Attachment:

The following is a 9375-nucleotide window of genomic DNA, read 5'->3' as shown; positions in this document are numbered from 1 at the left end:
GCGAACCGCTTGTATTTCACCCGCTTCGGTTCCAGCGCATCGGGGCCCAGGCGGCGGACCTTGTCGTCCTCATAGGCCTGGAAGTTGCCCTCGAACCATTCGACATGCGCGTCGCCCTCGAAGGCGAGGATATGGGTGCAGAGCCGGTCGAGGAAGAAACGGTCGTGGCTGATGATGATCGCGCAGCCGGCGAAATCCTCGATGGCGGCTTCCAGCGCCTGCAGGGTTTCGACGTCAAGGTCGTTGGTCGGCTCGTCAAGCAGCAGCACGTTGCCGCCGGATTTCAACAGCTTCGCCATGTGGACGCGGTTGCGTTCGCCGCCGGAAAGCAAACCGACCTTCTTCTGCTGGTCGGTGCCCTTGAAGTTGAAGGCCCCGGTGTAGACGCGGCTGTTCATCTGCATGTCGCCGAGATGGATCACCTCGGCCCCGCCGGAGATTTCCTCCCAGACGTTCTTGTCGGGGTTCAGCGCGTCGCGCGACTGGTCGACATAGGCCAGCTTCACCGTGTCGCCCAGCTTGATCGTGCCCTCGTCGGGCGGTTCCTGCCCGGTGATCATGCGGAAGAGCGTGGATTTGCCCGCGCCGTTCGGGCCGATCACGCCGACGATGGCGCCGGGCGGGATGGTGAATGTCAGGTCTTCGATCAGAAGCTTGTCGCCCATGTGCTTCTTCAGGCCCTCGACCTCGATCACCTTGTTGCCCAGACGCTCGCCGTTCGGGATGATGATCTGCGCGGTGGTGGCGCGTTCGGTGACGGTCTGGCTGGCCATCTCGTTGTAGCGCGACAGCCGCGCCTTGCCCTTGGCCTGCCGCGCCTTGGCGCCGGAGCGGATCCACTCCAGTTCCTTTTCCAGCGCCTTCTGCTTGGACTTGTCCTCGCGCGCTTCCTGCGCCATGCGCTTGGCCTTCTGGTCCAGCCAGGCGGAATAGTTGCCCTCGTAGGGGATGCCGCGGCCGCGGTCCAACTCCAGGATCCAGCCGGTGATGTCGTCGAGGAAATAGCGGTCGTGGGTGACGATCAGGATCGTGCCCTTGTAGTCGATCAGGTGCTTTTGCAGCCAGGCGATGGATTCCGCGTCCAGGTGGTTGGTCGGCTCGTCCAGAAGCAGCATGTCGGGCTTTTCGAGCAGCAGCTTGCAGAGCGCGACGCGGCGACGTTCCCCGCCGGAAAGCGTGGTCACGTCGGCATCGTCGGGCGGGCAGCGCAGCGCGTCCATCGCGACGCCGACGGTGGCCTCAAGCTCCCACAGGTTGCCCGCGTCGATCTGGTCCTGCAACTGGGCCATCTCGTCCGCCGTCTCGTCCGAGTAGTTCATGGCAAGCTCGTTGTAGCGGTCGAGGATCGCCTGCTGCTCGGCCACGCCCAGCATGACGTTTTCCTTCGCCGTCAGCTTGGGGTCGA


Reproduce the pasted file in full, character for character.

The following is a 9375-nucleotide window of genomic DNA, read 5'->3' as shown; positions in this document are numbered from 1 at the left end:
GCGAACCGCTTGTATTTCACCCGCTTCGGTTCCAGCGCATCGGGGCCCAGGCGGCGGACCTTGTCGTCCTCATAGGCCTGGAAGTTGCCCTCGAACCATTCGACATGCGCGTCGCCCTCGAAGGCGAGGATATGGGTGCAGAGCCGGTCGAGGAAGAAACGGTCGTGGCTGATGATGATCGCGCAGCCGGCGAAATCCTCGATGGCGGCTTCCAGCGCCTGCAGGGTTTCGACGTCAAGGTCGTTGGTCGGCTCGTCAAGCAGCAGCACGTTGCCGCCGGATTTCAACAGCTTCGCCATGTGGACGCGGTTGCGTTCGCCGCCGGAAAGCAAACCGACCTTCTTCTGCTGGTCGGTGCCCTTGAAGTTGAAGGCCCCGGTGTAGACGCGGCTGTTCATCTGCATGTCGCCGAGATGGATCACCTCGGCCCCGCCGGAGATTTCCTCCCAGACGTTCTTGTCGGGGTTCAGCGCGTCGCGCGACTGGTCGACATAGGCCAGCTTCACCGTGTCGCCCAGCTTGATCGTGCCCTCGTCGGGCGGTTCCTGCCCGGTGATCATGCGGAAGAGCGTGGATTTGCCCGCGCCGTTCGGGCCGATCACGCCGACGATGGCGCCGGGCGGGATGGTGAATGTCAGGTCTTCGATCAGAAGCTTGTCGCCCATGTGCTTCTTCAGGCCCTCGACCTCGATCACCTTGTTGCCCAGACGCTCGCCGTTCGGGATGATGATCTGCGCGGTGGTGGCGCGTTCGGTGACGGTCTGGCTGGCCATCTCGTTGTAGCGCGACAGCCGCGCCTTGCCCTTGGCCTGCCGCGCCTTGGCGCCGGAGCGGATCCACTCCAGTTCCTTTTCCAGCGCCTTCTGCTTGGACTTGTCCTCGCGCGCTTCCTGCGCCATGCGCTTGGCCTTCTGGTCCAGCCAGGCGGAATAGTTGCCCTCGTAGGGGATGCCGCGGCCGCGGTCCAACTCCAGGATCCAGCCGGTGATGTCGTCGAGGAAATAGCGGTCGTGGGTGACGATCAGGATCGTGCCCTTGTAGTCGATCAGGTGCTTTTGCAGCCAGGCGATGGATTCCGCGTCCAGGTGGTTGGTCGGCTCGTCCAGAAGCAGCATGTCGGGCTTTTCGAGCAGCAGCTTGCAGAGCGCGACGCGGCGACGTTCCCCGCCGGAAAGCGTGGTCACGTCGGCATCGTCGGGCGGGCAGCGCAGCGCGTCCATCGCGACGCCGACGGTGGCCTCAAGCTCCCACAGGTTGCCCGCGTCGATCTGGTCCTGCAACTGGGCCATCTCGTCCGCCGTCTCGTCCGAGTAGTTCATGGCAAGCTCGTTGTAGCGGTCGAGGATCGCCTGCTGCTCGGCCACGCCCAGCATGACGTTTTCCTTCGCCGTCAGCTTGGGGTCGA